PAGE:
Jazz veteran played in war zone

Louis Soliano (above) says he fell in love with the drums when he was 10.
Louis Soliano (above) says he fell in love with the drums when he was 10.ST PHOTO: MARK CHEONG

Drummer and singer Louis Soliano packed a gun when he performed in Vietnam in the late 1960s

There are probably not too many Singaporean musicians who have had to carry a pistol while they were on the job.

Drummer and singer Louis Soliano, a stalwart of the home-grown jazz scene here who is headlining his own show at Resorts World Theatre on Wednesday, is one of them.

Back in the late 1960s, he was performing at American military bases in Vietnam during the Vietnam War.

"We would play at three different venues each night. And when we were travelling from place to place, the piano player and I would each carry a gun and double as security for the rest of the artists in case of any emergency," the sprightly veteran says at an interview held in the Paya Lebar office of the concert's organiser, Fest Events International.

The gig kicks off the company's series of shows highlighting pioneer musicians here and is also the first show of music festival Singapore Drum Fest 2016.

And while Soliano, now 74, never had to fire his gun outside of the practice range, playing music in a war zone was an unforgettable highlight in a music career that has spanned close to six decades.

  • BOOK IT /A DATE WITH A LEGEND: LOUIS SOLIANO

  • WHERE: Resorts World Theatre, Resorts World Sentosa, 8 Sentosa Gateway

    WHEN: Wednesday, 8pm

    ADMISSION: $38 to $78 from www.apactix.com/

The adroit musician, who has four children and six grandchildren, has played with many jazz luminaries who gig here and in the region, as well as in cities as far away as London.

These include international acts such as American drummer and bandleader Buddy Rich, English crooner Matt Monro and American singer Anita O'Day.

Soliano has also backed regional and home-grown stars including Hong Kong Cantopop singer Frances Yip, Filipino singer-actress Lea Salonga and Singapore veteran S.K. Poon.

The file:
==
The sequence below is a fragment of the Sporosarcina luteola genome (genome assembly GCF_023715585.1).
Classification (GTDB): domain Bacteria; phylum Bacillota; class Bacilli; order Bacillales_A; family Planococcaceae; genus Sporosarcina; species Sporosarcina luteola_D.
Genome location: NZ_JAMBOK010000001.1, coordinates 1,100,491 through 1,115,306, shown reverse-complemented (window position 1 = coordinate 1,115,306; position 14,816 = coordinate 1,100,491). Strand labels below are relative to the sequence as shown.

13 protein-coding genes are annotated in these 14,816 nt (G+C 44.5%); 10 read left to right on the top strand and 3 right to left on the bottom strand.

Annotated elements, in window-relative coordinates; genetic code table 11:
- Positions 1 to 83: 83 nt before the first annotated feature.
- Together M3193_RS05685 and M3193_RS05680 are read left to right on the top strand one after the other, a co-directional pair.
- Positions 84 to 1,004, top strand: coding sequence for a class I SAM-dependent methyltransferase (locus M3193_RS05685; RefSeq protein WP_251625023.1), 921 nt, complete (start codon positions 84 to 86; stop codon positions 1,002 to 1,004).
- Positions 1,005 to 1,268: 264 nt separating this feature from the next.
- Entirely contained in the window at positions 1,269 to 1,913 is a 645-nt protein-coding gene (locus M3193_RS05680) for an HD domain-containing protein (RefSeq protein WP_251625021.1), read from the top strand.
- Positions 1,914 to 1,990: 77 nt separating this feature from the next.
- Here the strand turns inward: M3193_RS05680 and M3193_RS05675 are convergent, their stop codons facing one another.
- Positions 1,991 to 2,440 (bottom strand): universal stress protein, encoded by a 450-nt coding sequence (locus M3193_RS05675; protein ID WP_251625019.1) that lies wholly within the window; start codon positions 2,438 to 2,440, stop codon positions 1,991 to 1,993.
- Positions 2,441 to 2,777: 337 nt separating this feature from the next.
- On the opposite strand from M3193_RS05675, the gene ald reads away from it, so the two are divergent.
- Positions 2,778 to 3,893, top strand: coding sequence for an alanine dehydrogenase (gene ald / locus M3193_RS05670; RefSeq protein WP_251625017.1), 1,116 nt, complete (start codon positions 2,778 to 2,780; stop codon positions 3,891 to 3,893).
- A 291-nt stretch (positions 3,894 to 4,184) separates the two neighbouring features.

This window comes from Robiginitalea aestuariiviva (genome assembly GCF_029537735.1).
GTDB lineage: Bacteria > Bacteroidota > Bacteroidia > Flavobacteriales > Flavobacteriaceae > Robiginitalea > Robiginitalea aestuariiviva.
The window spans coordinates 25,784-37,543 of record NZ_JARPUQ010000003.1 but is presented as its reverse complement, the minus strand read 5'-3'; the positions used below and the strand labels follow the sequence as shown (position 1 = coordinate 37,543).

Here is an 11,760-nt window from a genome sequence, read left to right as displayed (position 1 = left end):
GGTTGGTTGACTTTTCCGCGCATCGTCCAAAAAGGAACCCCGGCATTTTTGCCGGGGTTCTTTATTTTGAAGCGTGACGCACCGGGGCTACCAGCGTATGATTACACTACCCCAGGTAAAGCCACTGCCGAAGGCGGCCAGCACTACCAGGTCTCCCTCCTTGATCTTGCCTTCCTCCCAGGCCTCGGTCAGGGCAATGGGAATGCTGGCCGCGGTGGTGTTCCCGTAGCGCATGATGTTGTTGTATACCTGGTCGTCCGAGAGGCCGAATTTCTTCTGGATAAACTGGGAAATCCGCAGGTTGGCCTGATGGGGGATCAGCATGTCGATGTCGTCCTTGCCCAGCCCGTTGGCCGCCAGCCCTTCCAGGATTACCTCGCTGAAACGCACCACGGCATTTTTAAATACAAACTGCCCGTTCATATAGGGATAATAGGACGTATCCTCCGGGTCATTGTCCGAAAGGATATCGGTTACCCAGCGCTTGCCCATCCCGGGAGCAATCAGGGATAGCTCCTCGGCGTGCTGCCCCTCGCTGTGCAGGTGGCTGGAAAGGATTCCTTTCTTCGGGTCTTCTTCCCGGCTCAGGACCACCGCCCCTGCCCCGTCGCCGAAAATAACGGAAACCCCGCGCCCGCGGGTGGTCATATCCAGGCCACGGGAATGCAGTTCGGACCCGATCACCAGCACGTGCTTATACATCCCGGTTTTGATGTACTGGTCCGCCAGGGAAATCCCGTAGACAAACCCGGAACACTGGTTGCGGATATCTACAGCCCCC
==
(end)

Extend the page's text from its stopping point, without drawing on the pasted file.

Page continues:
In recognition of his long involvement in the music scene here, he was conferred a Lifetime Achievement Award at the inaugural Singapore International Jazz Festival 2014, and an Artistic Excellence Award by the Composers & Authors Society of Singapore in 1997.

For the upcoming show, Soliano will be accompanied by a band comprising American pianist Benny Green, American bassist Dezron Douglas, Singaporean guitarist Andrew Lim as well as home-grown guest musicians drummer Soh Wen Ming and contemporary string quartet Viva Strings.

Soliano will play the drums and sing and his repertoire will include jazz standards such as Evidence by Thelonious Monk and Caravan by Juan Tizol and Duke Ellington, as well as Singapore jazz maestro Jeremy Monteiro's Lucky Green Blues.

"It's going to be a show," he promises. "I'll make it an entertaining night for the audience."

Born in Kedah to a Filipino father and Vietnamese-Chinese mother, he hails from an illustrious family of musicians. His father Paul was a travelling musician who played various instruments and the family moved to Singapore when Soliano was about eight years old. Veteran musician and former head of the now-defunct SBC (Singapore Broadcasting Corporation) Orchestra, Rufino Soliano, 84, is his cousin.

At the age of seven, Soliano's father taught him the violin while an uncle gave him piano lessons. But it was at the age of 10 that he truly fell in love with an instrument - the drums.

He had always admired the drummers whenever he followed his father to music practice at the now-defunct film studios at Jalan Ampas and when his father brought home a set, he could not resist playing around with it.

"I would take the sticks and fidddle with them. There's just something about all the different parts, the snare, the hi-hat, the cymbals. Af all the instruments, I loved the drums the best."

And while none of his children or grandchildren have followed in the family tradition to make a living playing music, Soliano says he is not disheartened. He and his cousin Rufino are "the last of our generation".

"They are my biggest achievement," he says of his children, one of whom is an army commando while another is a trader. "I cannot tell them what to do, I leave it to them to pursue their own lives."

And while he does not gig as often as before, he still clocks about four to five shows a month at corporate shows and weddings.

"As long as my hands can move and I can walk around, I will always be playing music," he says with a twinkle in his eye.

A version of this article appeared in the print edition of The Straits Times on July 25, 2016, with the headline 'Jazz veteran played in war zone'. Print Edition | Subscribe